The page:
• RepairPal and J.D. Power do not have any reliability ratings for the Tesla Model 3.

Though the Tesla Model 3 can last hundreds of thousands of miles, it will eventually need a new battery after 10 or so years. EV batteries are much more expensive than hybrid batteries and there won’t be any cheaper aftermarket alternatives anytime soon.

The Accord Hybrid will still have better range when bought new and especially after a couple of years of use. It will also be easier to repair and maintain because parts will be more widely available and easier to replace, compared to a Tesla which can only be properly serviced by a Tesla dealer.

You may also be interested in our article: How Long Do Tesla Model 3 Last?

Comparison Chart

Accord HybridSonata HybridCamry HybridTesla Model 3
RepairPal Reliability Rating*4,5/54/54/5NA
RepairPal Annual Repair Average*$400$458$388NA
KBB Reliability Rating4.53.844.7
JD Power*82/10083/10084/100NA
Expected Lifespan (miles)250k – 350k200k – 300k300k – 500k300k – 500k
Expected Lifespan (years)17+13+20+15+

* Ratings for entire model range (not specific to hybrid models)

Is the Honda Accord Hybrid Reliable?

The Honda Accord Hybrid is an extremely reliable vehicle and has received stellar reviews from the leading auto review sites.

After carefully looking through different Internet forums and databases, we haven’t found any major issues with the different generations of the Accord Hybrid.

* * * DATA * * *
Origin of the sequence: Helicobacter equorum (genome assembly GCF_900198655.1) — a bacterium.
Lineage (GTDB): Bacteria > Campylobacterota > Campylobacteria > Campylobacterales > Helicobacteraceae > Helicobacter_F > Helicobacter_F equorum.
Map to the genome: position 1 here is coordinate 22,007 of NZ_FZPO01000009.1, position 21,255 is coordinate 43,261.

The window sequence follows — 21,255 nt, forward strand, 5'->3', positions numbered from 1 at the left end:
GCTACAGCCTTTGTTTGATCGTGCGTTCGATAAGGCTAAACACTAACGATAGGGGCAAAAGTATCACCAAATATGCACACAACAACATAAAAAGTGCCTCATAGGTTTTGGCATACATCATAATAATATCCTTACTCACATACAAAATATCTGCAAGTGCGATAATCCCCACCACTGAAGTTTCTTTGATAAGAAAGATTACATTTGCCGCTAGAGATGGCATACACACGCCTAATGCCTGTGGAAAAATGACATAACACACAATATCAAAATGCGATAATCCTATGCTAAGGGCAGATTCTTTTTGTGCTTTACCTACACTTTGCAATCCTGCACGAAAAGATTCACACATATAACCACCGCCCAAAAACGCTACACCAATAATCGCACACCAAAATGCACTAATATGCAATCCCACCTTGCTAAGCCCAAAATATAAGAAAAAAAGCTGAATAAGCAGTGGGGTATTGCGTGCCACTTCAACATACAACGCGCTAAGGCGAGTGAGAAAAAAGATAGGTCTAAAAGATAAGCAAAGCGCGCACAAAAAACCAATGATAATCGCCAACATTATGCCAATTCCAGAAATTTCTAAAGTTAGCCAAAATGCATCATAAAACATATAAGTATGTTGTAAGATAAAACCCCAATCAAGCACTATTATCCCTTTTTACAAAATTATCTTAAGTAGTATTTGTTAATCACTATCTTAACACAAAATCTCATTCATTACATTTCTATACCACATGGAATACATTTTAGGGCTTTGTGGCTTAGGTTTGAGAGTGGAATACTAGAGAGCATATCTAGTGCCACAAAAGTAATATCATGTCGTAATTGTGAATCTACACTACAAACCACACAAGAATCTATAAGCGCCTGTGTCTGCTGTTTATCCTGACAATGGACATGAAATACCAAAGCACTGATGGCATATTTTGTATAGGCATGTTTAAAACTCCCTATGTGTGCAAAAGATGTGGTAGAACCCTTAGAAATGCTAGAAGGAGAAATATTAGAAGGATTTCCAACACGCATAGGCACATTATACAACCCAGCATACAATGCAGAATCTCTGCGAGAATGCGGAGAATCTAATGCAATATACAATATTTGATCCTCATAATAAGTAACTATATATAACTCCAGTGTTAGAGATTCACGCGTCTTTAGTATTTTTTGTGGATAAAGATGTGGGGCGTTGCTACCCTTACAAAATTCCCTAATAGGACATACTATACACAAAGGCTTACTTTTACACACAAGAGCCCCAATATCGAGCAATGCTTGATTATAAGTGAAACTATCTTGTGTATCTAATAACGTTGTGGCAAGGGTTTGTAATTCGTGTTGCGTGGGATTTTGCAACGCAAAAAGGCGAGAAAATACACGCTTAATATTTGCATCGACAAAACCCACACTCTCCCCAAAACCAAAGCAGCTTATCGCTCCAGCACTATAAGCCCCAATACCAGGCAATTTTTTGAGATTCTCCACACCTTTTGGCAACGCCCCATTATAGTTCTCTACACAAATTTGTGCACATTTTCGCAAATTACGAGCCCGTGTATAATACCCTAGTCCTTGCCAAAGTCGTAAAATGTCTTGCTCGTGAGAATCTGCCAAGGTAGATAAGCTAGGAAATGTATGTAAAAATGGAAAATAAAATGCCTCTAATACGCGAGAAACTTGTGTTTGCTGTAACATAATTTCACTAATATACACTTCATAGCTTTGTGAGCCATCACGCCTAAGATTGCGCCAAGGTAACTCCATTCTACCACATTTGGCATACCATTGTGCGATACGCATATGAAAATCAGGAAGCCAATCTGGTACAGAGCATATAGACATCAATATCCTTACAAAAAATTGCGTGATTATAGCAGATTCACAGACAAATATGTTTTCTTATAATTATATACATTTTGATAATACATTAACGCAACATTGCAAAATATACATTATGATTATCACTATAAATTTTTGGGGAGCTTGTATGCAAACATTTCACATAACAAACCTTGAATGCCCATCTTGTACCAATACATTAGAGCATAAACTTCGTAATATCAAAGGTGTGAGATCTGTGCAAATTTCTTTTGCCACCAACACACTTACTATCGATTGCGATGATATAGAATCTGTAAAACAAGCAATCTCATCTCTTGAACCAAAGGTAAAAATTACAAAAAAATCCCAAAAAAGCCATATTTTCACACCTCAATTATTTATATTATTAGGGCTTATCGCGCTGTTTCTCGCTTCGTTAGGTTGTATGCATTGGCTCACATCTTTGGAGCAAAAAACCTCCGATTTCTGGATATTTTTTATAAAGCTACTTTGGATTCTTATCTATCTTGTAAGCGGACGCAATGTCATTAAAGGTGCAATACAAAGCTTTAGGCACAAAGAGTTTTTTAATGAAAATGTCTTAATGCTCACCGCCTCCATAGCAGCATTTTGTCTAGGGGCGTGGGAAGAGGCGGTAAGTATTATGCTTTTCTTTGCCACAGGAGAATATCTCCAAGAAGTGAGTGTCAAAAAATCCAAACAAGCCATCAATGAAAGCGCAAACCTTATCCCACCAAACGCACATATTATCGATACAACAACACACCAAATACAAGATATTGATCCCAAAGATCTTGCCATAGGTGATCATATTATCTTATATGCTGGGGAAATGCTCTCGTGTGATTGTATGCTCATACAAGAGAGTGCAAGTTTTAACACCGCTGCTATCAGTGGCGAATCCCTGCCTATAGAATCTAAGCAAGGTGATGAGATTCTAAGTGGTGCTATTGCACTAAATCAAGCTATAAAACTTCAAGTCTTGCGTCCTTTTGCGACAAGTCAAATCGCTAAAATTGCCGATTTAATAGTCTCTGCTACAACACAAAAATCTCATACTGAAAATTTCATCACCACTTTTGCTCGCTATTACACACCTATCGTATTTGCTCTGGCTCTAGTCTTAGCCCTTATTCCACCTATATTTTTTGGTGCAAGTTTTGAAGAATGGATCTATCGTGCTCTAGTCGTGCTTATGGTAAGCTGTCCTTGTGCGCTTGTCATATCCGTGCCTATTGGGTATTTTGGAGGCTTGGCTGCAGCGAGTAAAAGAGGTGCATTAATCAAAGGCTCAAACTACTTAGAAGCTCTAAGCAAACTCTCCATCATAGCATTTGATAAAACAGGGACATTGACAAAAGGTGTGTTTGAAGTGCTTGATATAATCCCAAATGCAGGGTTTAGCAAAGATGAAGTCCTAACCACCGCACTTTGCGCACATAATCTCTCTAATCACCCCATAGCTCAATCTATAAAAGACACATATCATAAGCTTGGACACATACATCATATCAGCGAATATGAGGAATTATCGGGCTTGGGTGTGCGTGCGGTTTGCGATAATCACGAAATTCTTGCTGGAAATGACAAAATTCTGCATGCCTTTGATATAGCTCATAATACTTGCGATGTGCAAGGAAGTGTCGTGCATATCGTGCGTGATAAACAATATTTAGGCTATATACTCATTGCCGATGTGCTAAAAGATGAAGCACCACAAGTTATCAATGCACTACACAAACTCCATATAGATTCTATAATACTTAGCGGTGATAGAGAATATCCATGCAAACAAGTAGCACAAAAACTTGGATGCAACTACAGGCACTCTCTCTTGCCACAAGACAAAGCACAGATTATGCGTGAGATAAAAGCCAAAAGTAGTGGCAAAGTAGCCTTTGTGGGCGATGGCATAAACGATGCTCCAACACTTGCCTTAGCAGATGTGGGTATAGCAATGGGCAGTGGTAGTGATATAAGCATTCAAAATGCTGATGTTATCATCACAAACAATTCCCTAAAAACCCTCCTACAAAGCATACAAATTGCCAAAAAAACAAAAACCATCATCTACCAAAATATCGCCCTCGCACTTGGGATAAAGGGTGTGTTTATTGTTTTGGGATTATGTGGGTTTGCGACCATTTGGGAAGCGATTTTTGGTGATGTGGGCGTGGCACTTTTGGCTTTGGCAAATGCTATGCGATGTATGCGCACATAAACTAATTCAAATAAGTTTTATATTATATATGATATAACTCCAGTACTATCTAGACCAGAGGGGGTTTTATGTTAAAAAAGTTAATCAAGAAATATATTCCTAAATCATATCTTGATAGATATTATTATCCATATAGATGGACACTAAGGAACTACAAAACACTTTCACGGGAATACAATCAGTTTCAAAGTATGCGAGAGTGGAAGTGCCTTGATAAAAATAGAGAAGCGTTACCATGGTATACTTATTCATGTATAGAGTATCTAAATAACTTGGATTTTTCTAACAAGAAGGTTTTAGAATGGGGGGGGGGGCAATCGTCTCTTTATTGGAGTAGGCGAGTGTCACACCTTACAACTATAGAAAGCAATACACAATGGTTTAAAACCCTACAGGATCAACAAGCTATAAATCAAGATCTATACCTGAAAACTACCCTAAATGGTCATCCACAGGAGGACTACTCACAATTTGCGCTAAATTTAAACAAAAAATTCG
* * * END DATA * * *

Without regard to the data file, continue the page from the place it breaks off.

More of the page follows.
Aside from being known for excellent build quality and reliability, Honda has been hybrids for just as long as Toyota. It was one of the first manufacturers to offer a hybrid vehicle when they first introduced the Honda Insight.

Here is some additional proof of the Honda Accord Hybrid’s reliability:

  • RepairPal not only gave the Honda Accord top marks but also ranked it in 1st place for reliability in a field of 24 midsize sedans.
  • Owner ratings for the latest Accord Hybrid have been exceptional even when compared to rivals like the Camry Hybrid.
  • Consumer Reports has given the Honda Accord a scores ranging from 4/5 to 5/5.

Reliability Compared to Other Midsize Cars

Honda Accord4.5 / 5.0
Mitsubishi Galant4.5 / 5.0
Toyota Camry4.0 / 5.0
Toyota Prius V4.0 / 5.0
Hyundai Sonata4.0 / 5.0
Mazda64.0 / 5.0
Chevrolet Malibu Limited4.0 / 5.0
Kia Optima4.0 / 5.0
Chevrolet Malibu4.0 / 5.0
Toyota Prius4.0 / 5.0